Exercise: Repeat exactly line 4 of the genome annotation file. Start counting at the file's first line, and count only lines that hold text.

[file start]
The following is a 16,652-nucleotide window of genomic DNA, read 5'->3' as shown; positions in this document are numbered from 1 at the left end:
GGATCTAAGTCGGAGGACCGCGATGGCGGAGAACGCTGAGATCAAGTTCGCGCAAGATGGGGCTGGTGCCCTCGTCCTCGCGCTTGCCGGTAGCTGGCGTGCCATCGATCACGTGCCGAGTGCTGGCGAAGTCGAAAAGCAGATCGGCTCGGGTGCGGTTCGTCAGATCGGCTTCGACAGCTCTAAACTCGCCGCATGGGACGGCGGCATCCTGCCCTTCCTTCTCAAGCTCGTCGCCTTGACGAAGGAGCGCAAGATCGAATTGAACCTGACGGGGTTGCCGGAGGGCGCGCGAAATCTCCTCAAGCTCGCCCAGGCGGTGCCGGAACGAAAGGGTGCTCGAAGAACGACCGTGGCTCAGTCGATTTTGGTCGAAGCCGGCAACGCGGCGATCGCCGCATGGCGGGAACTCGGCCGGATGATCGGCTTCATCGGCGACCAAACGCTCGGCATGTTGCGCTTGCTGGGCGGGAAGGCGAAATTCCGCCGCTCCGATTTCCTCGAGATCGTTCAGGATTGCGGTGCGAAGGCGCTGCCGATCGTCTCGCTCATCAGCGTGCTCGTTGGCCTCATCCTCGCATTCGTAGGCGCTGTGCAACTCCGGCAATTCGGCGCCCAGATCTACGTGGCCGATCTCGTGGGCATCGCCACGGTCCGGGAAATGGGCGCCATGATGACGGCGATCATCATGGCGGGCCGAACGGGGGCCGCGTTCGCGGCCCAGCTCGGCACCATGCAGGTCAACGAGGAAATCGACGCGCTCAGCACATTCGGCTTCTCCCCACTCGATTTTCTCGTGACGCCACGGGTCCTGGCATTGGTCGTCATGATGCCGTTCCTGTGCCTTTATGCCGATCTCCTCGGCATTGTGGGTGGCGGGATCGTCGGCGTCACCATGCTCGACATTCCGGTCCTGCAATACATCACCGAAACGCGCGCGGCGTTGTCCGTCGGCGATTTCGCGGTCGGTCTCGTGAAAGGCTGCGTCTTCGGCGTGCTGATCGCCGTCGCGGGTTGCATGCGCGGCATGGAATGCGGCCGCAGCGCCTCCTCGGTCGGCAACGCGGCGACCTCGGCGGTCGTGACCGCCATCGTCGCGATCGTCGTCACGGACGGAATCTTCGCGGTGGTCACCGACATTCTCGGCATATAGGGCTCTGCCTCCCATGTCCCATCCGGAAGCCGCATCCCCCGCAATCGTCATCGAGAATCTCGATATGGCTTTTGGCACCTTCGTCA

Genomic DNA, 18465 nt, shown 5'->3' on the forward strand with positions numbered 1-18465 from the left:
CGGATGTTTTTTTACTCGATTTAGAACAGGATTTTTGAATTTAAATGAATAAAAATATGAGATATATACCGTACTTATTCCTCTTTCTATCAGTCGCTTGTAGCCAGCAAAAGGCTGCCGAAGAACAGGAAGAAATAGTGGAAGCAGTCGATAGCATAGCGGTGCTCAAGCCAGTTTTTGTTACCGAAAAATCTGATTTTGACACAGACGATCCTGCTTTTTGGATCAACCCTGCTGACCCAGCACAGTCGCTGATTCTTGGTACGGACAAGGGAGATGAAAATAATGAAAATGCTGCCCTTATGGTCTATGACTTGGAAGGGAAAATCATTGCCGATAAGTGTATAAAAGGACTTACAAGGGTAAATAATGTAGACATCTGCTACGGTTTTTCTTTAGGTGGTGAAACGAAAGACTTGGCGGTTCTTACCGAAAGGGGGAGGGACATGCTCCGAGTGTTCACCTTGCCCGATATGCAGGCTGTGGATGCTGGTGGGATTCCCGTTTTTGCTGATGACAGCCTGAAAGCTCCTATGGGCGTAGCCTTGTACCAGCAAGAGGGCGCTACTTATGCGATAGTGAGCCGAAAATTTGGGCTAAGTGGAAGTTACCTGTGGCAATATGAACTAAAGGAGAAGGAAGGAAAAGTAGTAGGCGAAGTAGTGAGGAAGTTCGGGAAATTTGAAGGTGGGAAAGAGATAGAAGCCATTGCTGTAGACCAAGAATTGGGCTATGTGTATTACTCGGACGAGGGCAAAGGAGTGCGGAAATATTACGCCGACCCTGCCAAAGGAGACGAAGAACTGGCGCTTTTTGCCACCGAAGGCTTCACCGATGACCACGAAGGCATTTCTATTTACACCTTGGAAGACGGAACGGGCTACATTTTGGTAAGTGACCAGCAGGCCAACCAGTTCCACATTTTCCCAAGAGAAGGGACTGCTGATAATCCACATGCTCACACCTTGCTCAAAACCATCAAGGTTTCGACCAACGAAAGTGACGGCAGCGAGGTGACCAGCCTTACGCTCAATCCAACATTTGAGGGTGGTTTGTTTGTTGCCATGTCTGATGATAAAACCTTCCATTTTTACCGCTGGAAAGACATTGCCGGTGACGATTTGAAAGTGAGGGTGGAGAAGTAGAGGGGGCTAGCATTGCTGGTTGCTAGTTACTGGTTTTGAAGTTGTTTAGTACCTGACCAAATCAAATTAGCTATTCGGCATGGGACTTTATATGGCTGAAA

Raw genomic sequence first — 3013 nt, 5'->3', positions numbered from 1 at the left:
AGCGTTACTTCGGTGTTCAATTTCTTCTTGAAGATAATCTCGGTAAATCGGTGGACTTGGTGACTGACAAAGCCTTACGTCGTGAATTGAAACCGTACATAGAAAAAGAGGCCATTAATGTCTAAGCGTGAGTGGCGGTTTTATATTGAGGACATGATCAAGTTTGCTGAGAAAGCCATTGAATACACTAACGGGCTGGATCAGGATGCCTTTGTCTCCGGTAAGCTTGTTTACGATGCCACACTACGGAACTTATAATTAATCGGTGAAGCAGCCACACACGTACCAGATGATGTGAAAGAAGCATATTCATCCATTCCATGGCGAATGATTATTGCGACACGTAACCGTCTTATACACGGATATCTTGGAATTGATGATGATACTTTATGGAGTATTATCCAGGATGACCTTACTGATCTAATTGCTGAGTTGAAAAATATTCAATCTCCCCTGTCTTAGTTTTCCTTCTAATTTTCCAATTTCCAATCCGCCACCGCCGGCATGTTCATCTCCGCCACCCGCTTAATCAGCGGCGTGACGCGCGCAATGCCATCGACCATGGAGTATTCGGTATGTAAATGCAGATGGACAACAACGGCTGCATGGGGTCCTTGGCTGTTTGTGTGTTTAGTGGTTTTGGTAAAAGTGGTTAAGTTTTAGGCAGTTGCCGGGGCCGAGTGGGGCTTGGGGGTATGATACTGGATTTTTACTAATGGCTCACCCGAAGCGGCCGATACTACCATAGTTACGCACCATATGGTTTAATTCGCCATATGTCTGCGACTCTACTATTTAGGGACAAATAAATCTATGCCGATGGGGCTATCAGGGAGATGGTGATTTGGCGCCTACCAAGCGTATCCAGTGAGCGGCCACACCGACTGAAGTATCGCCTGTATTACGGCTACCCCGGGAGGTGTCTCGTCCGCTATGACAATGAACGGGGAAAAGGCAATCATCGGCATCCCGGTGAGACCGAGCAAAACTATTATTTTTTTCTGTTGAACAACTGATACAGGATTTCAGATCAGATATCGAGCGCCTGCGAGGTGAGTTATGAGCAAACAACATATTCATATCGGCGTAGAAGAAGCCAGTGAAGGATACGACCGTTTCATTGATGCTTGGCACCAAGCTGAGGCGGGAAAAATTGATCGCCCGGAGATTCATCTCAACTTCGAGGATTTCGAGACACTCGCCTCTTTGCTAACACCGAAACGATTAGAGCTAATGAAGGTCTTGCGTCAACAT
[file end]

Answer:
CGGATGTTTTTTTACTCGATTTAGAACAGGATTTTTGAATTTAAATGAATAAAAATATGAGATATATACCGTACTTATTCCTCTTTCTATCAGTCGCTTGTAGCCAGCAAAAGGCTGCCGAAGAACAGGAAGAAATAGTGGAAGCAGTCGATAGCATAGCGGTGCTCAAGCCAGTTTTTGTTACCGAAAAATCTGATTTTGACACAGACGATCCTGCTTTTTGGATCAACCCTGCTGACCCAGCACAGTCGCTGATTCTTGGTACGGACAAGGGAGATGAAAATAATGAAAATGCTGCCCTTATGGTCTATGACTTGGAAGGGAAAATCATTGCCGATAAGTGTATAAAAGGACTTACAAGGGTAAATAATGTAGACATCTGCTACGGTTTTTCTTTAGGTGGTGAAACGAAAGACTTGGCGGTTCTTACCGAAAGGGGGAGGGACATGCTCCGAGTGTTCACCTTGCCCGATATGCAGGCTGTGGATGCTGGTGGGATTCCCGTTTTTGCTGATGACAGCCTGAAAGCTCCTATGGGCGTAGCCTTGTACCAGCAAGAGGGCGCTACTTATGCGATAGTGAGCCGAAAATTTGGGCTAAGTGGAAGTTACCTGTGGCAATATGAACTAAAGGAGAAGGAAGGAAAAGTAGTAGGCGAAGTAGTGAGGAAGTTCGGGAAATTTGAAGGTGGGAAAGAGATAGAAGCCATTGCTGTAGACCAAGAATTGGGCTATGTGTATTACTCGGACGAGGGCAAAGGAGTGCGGAAATATTACGCCGACCCTGCCAAAGGAGACGAAGAACTGGCGCTTTTTGCCACCGAAGGCTTCACCGATGACCACGAAGGCATTTCTATTTACACCTTGGAAGACGGAACGGGCTACATTTTGGTAAGTGACCAGCAGGCCAACCAGTTCCACATTTTCCCAAGAGAAGGGACTGCTGATAATCCACATGCTCACACCTTGCTCAAAACCATCAAGGTTTCGACCAACGAAAGTGACGGCAGCGAGGTGACCAGCCTTACGCTCAATCCAACATTTGAGGGTGGTTTGTTTGTTGCCATGTCTGATGATAAAACCTTCCATTTTTACCGCTGGAAAGACATTGCCGGTGACGATTTGAAAGTGAGGGTGGAGAAGTAGAGGGGGCTAGCATTGCTGGTTGCTAGTTACTGGTTTTGAAGTTGTTTAGTACCTGACCAAATCAAATTAGCTATTCGGCATGGGACTTTATATGGCTGAAA